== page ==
(Not that I condone this. Please stay, Swish.)

  7. OK Computer says:

    Granderson in August: 71 ABs, 25 Ks.

    Dude could strikeout playing T-ball.

  8. LiterallyFigurative says:

    This last month and change really makes me worry more about the long-term Yankees than whether they’ll win the WS this year.

    Noone knows how the team will perform in the postseason. Anyone with an answer is probably lying to you.

    I worry about the offense going forward. The infield is locked in unless Cano wants Matt Kemp money, and even then they might keep him.

    With Grandy and Swish, I am on the fence.

    Grandy has power, which seems to be a dwindling commodity. But even for his amazing year last year, his .OBP, AVG and SO are really not great. This year he’s been good, but is regressing at the plate. Is he worth the 5 year deal, which his HR and RBI will warrant?

    Swisher is a below average RF, and that’s not gonna get any better as he ages. He has a pretty good .OBP, but not great. He’s usually around 28 HR and 90 RBI’s. What is that worth on the market? People have floated him signing some kind of discount contract, but haven’t given much of a reason behind why he would do that when this is his first (and probably) last chance at a big payday.

    But even worse, how would we replace that production if we let them leave? The lower level stud prospects are at best 2 years from the big club. By most responses, noone wants Almonte or Mesa. Potential impact OF like Hamilton, Melky, Ellsbury all come with serious risk. Justin Upton is bandied about, but is he worth 3 top prospects when he’s ALREADY making like 13 million and has yet to show consistency?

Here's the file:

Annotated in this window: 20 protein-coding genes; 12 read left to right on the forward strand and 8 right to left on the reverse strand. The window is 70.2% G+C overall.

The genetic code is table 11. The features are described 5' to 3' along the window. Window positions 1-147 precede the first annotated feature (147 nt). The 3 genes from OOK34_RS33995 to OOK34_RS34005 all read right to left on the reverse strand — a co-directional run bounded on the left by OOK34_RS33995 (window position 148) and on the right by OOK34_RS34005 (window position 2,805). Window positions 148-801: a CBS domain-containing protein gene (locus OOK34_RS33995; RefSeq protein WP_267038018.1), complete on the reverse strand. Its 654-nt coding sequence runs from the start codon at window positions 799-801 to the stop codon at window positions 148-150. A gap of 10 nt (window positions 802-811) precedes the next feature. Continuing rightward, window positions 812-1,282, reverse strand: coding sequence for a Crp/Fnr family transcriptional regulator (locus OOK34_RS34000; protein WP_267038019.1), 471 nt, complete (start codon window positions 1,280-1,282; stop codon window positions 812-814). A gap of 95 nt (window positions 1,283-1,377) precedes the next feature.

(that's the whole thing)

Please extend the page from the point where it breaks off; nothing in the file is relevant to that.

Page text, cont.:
If I’m the Yanks I would look to sign Hamilton to a 5 year deal. I don’t think he’d break down any worse than Grandy, as he’s been away from the drugs and alcohol for a real long time. He hasn’t been failing physicals or anything. I think the Yanks, if we’re going to have to scrimp in certain areas of the team, would be wise to get the best impact player available and pair him with Cano in the middle of the order. Because it’s foolish to keep Cano and have very little around him.

    Maybe re-sign Ichiro to a short deal and bring up an Almonte or Mesa to pair with him. Gardner in CF. This way you have two spots not locked up long-term for when either of the big 3 OF in the system come up, or when the punitive luxury tax penalty stage of the CBA ends.